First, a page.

Friday, March 2, 2012

Starters by Lissa Price

Book : Starters
Author : Lissa Price
Date : March 13, 2012
Publisher: Delacorte Books for Young People
Source: Netgalley
My grade: A


Callie lost her parents when the Spore Wars wiped out everyone between the ages of twenty and sixty. She and her little brother, Tyler, go on the run, living as squatters with their friend Michael and fighting off renegades who would kill them for a cookie. Callie's only hope is Prime Destinations, a disturbing place in Beverly Hills run by a mysterious figure known as the Old Man.

He hires teens to rent their bodies to Enders—seniors who want to be young again. Callie, desperate for the money that will keep her, Tyler, and Michael alive, agrees to be a donor. But the neurochip they place in Callie's head malfunctions and she wakes up in the life of her renter, living in her mansion, driving her cars, and going out with a senator's grandson. It feels almost like a fairy tale, until Callie discovers that her renter intends to do more than party—and that Prime Destinations' plans are more evil than Callie could ever have imagined. . . .

My Review

Holy dystopian books, Batman! This was a great read!

Now, I admit that I’m starting to get skeptical about dystopians. I mean, I knew there would be a ton of them after the success of the Hunger Games. Just like with Twilight, when a whole bunch of mediocre vampire books managed to get published. Some of those vampire books were sooooooo bad, I don’t know what the publishers were thinking!

I’ve been waiting for that to happen with dystopian novels. And so far, so good! I haven’t really read that many that were just bad. Now, most of them don’t reach the level of the Hunger Games, but they are still darn good books!

This book is one of the better ones, in my opinion.

At first, it felt a little bit like The Host by Stephenie Meyer with that whole person within a person sort of thing with the host and other person communicating. But it didn’t take long before I just got over that feeling all together.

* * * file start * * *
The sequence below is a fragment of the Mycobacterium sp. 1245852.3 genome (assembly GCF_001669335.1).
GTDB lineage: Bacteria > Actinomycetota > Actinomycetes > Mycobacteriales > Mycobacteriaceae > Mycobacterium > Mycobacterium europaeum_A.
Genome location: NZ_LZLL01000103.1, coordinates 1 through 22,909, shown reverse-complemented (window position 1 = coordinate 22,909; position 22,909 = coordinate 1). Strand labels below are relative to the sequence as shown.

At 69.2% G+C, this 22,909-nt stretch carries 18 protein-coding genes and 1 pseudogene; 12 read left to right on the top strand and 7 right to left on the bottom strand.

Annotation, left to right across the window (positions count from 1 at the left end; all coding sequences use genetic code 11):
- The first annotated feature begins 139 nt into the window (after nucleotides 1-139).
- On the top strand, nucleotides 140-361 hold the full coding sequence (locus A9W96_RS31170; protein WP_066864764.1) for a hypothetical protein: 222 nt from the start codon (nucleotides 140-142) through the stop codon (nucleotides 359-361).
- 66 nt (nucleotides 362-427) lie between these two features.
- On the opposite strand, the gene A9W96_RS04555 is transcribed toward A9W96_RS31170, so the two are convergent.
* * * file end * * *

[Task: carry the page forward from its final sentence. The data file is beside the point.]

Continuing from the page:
This is one of those books that you don’t want to put down. It is non-stop action and totally unpredictable. Down to the very last part. Yeah, she totally threw me a curve ball at the end. Several curve balls, in fact. Also, I think the premise of this book is so unusual. What would it be like in a society where only teens and senior citizens lived? And where life could be extended to seemingly unattainable lengths? Just thinking about that is mind-boggling, so seeing that experience put into a book is just incredible.

I loved the character of Callie. I was really able to empathize with her. She was a wonderful sister and friend, caring so much for her brother. I really felt for her when she ended up making the decision to go with Prime Destination. Even though I knew it was a bad decision, and she probably did too, I totally understood her motivation.

I think this may be the first time I’ve ever grown to love a character that I never even met really. Even though Helena is never really shown as a “person”, I grew to think a lot of her, sort of the way Callie grew to trust her and like her.

This is a dystopian that also deals with a lot of ethical issues. I think it would be a fun book to read with Unwind by Neal Shusterman. I could totally see my students discussing the many moral and ethical implications of these books. It really provides a lot of food for thought on many different topics.

I will admit that the cover, for me, was a little off-putting. Of course, after reading the book, I understand the cover. But the girl looks a lot younger than a 16 year old and it was sort of creepy to look at. I’m glad I didn’t judge the book by its cover in this case.

My grade for this book is an A. I loved it! I’m so glad that I read it. I can’t wait to read the second book, Enders.

Thank you to Delacorte Books and Netgalley for allowing me to read and review this book.  I received no compensation for this review.

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